Question: I live in a homeowner association where the manager and board directors insist I am not blind because they can see my eyes. Seven years ago, I was prescribed daily-use eyedrops that caused serious eye damage. I was declared permanently disabled. My life consists of sitting in a chair inside or outside my house. One evening while I sat on my front porch, a board director came to me and said, “There is nothing wrong with your eyes. We see how you look at us!” She said they all agreed I was a fraud, faking disability. I am what’s called “invisibly disabled” and I live in constant pain. The directors have decided they must be able to confirm the disability visually. I am deprived accommodation at meetings and a handicapped parking space for my caretaker. What can I do?
Answer: This board’s actions are reprehensible. Your disability does not need to be visible to others for you to receive protection from discrimination under the law or reasonable accommodations. What this board can see is completely irrelevant as they are not qualified to evaluate your condition. You have been diagnosed by trained professionals and it is their opinion that determines your classification.
An association in a common-interest development is bound both by the Americans With Disabilities Act of 1990 at the federal level and the Fair Employment and Housing Act at the state level. Under both acts, it is illegal to discriminate against anyone on the basis of a disability. There is an ongoing requirement that the board engage in discussions and considerations for reasonable accommodations to minimize impairment to anyone’s major life activities.
It is inappropriate for a board to question your condition or require access to your confidential medical records to prove the need for accommodations. This situation should be brought to the attention of other owners as your association faces serious liability for discrimination. Bring this up at the next meeting. Explain what happened to you, how you are being treated and how the association might take steps to remedy this situation. The California Department of Fair Employment and Housing can provide disability compliance and sensitivity training to your association. All you have to do is ask for it.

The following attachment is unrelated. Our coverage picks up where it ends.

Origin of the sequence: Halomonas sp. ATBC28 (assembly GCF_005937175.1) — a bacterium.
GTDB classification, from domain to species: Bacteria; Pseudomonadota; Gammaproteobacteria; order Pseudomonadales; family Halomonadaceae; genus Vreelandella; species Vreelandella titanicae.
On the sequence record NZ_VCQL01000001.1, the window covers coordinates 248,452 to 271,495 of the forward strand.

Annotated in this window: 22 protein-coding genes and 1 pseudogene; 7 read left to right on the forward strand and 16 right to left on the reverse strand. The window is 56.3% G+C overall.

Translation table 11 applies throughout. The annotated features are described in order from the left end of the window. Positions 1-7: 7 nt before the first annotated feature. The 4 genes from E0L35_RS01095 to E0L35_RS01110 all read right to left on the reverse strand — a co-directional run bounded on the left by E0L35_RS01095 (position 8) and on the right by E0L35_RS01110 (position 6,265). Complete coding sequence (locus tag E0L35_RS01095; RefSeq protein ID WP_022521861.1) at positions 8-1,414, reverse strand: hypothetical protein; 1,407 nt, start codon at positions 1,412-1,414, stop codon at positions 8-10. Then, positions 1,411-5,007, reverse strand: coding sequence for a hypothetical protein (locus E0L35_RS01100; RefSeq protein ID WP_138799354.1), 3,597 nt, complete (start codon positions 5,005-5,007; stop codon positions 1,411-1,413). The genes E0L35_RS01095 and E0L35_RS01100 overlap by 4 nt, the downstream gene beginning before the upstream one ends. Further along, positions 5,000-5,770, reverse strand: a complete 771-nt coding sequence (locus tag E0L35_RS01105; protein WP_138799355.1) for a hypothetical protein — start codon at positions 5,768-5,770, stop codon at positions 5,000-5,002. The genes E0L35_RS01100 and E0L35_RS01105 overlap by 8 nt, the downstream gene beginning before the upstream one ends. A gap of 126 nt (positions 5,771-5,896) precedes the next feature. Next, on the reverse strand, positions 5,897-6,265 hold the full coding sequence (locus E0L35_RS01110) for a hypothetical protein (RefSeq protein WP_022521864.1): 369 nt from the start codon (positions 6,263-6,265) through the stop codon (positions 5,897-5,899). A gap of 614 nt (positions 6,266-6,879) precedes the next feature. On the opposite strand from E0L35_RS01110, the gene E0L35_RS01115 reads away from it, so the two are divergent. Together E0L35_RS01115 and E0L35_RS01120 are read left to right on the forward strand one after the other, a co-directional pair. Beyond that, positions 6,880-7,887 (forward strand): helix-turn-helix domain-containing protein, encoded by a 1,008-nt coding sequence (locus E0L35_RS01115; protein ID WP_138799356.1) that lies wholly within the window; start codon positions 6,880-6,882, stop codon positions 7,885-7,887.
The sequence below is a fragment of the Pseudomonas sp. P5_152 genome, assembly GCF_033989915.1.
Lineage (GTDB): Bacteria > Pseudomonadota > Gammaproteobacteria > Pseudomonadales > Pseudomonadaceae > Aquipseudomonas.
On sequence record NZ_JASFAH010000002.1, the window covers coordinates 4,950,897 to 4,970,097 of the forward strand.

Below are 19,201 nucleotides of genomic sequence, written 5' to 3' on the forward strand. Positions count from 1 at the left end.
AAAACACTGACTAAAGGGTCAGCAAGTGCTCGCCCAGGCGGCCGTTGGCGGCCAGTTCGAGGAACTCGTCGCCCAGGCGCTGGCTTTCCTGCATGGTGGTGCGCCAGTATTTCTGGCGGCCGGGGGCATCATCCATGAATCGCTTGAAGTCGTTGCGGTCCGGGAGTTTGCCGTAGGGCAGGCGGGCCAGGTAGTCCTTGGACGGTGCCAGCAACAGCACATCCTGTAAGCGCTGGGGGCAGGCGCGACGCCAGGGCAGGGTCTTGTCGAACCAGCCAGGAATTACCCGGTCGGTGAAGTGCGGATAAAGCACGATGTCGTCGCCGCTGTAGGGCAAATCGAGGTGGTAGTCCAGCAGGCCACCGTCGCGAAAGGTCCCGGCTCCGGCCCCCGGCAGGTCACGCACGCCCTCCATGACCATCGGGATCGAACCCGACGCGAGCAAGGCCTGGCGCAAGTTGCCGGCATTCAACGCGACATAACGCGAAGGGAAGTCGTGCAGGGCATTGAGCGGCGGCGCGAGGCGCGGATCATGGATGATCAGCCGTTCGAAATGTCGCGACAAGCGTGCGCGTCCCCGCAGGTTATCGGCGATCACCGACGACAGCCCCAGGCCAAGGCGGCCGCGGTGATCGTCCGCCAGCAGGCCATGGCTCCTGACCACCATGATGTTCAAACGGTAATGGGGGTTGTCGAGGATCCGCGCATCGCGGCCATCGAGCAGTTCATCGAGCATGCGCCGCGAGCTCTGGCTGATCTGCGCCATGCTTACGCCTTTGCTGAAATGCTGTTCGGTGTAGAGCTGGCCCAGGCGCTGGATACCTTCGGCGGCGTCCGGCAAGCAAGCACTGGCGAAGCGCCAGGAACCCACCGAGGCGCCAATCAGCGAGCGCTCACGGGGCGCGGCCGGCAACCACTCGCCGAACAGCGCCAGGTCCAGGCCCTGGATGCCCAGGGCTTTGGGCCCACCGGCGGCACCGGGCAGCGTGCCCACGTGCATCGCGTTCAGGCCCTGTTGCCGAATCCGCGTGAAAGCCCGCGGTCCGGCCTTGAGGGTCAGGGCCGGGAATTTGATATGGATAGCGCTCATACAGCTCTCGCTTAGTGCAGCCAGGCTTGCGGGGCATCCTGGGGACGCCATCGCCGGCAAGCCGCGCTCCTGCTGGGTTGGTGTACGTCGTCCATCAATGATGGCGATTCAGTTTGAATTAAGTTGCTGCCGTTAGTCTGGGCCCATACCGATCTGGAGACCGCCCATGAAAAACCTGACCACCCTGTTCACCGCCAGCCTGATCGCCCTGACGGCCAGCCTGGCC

If you do not feel comfortable speaking in front of an audience of owners, request an executive session or internal dispute resolution meeting with the board. Depending on your comfort level, you may want to provide a simple physician’s note on letterhead confirming disability, but not before written assurances of confidentiality and disclosure only on a need-to-know basis are obtained.
If the board will not listen to reason, file a complaint against the association with the California Department of Fair Employment and Housing and simultaneously request an investigation. Also, you should obtain legal counsel to put the board on notice of the disparate treatment. It is in the best interest of the titleholders to take swift action to remedy this situation and to discipline, and remove, the offending directors.
Many insurance policies have exemptions for coverage of a lawsuit that involves violation of civil rights. If the association’s policy exempts that coverage, then the owners could be on the hook for any resulting legal fees and judgment. Information about such an exemption may be powerful ammunition in your fight to gain the support of other owners against these directors.
Zachary Levine, a partner at Wolk & Levine, a business and intellectual property law firm, co-wrote this column. Vanitzian is an arbitrator and mediator. Send questions to Donie Vanitzian, JD, P.O. Box 10490, Marina del Rey, CA 90295 or firstname.lastname@example.org.